Tentative agreements reached between hotel management and employees of the Beverly Hilton, Waldorf Astoria Beverly Hills and the Beverly Wilshire on Dec. 8, Dec. 9 and Dec. 13, respectively, promise improved pay, benefits and working conditions while signaling the end of months of strategic work stoppages.
Representatives for Unite Here Local 11, the union representing housekeepers, front desk staff and restaurant employees at the three Beverly Hills hotels as well as thousands of other workers across Southern California, declined to immediately comment on the details of compensation and benefits offered in the agreements. The deals must be ratified by a majority of union members to be finalized. A date for a vote had not been set as of press time, Unite Here spokesperson Maria Hernandez told the Courier.
The announcement of tentative contracts came as preparations for the Golden Globes, scheduled for Jan. 7, were underway at the Beverly Hilton.
So far, the three unionized hotels located in Beverly Hills and seven others in Southern California have worked out deals with Unite Here. Representatives for the Fairmont Century Plaza, located just west of the city’s border with Century City, were also among those in ongoing negotiations with the union.
“This new contract will allow me to spend more time with my kids, and retire with dignity,” Beverly Hilton housekeeper Ana Cortez wrote in a statement from the union.
The union had been in contract discussions with 60 southern California hotels, and had initially proposed an immediate $5 per hour raise and two $3 bumps over the following two years, for a total increase of $11 hourly. An early counteroffer from the Coordinated Bargaining Group negotiating for dozens of Los Angeles and Orange County-area hotels put forth a $2 per hour raise upon contract ratification and a $1 per hour raise in 2024. Under previous contracts, union members earned between $20 to $25 per hour, Hernandez said.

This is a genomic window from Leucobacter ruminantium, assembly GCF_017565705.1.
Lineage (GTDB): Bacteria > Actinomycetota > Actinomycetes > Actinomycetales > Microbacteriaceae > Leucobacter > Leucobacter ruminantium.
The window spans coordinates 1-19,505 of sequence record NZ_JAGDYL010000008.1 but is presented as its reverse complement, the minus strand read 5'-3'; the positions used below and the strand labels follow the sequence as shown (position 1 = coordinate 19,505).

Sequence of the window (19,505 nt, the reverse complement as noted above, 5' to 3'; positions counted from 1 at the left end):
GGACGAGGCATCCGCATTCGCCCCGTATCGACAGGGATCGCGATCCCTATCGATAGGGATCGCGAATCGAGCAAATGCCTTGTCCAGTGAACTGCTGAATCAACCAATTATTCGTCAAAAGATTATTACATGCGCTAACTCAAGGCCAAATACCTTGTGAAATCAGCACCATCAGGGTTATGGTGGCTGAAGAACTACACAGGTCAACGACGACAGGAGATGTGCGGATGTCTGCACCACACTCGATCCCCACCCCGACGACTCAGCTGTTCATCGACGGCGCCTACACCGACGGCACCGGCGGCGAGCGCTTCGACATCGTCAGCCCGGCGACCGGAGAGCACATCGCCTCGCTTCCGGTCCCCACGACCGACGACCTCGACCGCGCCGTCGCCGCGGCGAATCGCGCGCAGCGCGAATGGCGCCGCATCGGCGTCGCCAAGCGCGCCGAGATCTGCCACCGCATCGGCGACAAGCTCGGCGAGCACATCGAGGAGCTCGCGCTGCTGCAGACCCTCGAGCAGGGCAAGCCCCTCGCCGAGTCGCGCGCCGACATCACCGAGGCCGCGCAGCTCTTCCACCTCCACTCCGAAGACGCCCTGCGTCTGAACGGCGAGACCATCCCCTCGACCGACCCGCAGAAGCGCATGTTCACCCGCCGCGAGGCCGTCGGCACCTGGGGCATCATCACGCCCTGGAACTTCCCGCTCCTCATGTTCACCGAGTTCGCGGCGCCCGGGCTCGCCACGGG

As many as 96% of Unite Here members voted to authorize rolling strikes on June 8. In July, clusters of employees began participating in walkouts, each lasting several days at a time.
In Beverly Hills, rows of hotel employees with red shirts, placards, drums and bullhorns gathered on scheduled strike days outside of the city’s three unionized hotels. A giant inflatable rat dubbed “Scabby” loomed over Santa Monica Boulevard, near Wilshire Boulevard, warning people against crossing picket lines as workers marched up and down the street shouting “no contract, no peace,” and other slogans.
The demonstrations garnered supportive honks from motorists, media attention, and even a live performance from Rage Against the Machine Guitarist Tom Morello, who joined employees walking out of the Waldorf Astoria on Sept. 29. But they also drew complaints from nearby residents, which became the basis of a lawsuit the city of Beverly Hills filed against Unite Here in August.
The city’s lawsuit requested an injunction curbing picketing between 10 p.m. and 8 a.m. It accused union members of ignoring instructions to bring down noise levels during early morning demonstrations, hiring “contract protestors,” and claimed they had “aggressive confrontations” with hotel staff.
Union officials argued that noise complaints were the result of what they described as an illegal road closure by the Beverly Hilton. In a letter signed by Petersen and addressed to the City Council on Nov. 15, they claimed barriers erected by the Beverly Hilton along Merv Griffin Way forced picketers to demonstrate in the area of Wilshire and Santa Monica Boulevards, closer to residential areas.
“As a consequence of that, we weren’t picketing there or inside the driveway,” Petersen said in an interview with the Courier Nov. 16. “We were out there where, apparently, neighbors were upset. Well, this all goes back to the hotel and their illegal closure and the city’s complete, I would say discriminatory, negligent [oversight].”
Petersen went on to say he believed authorities have unfairly targeted striking employees with legal action. He noted that union members have been cited for activities as benign as setting up a temporary canopy to protect picketing workers from the summer heat.
Outside of demonstrations, the union had also been circulating a petition filed in July that would require hotels in Beverly Hills to pay their employees $30 per hour. If it gets signed by 10% of the city’s registered voters by Sunday, Jan. 21, residents may wind up voting on the matter.
Updates on the progress of the petition were not immediately available.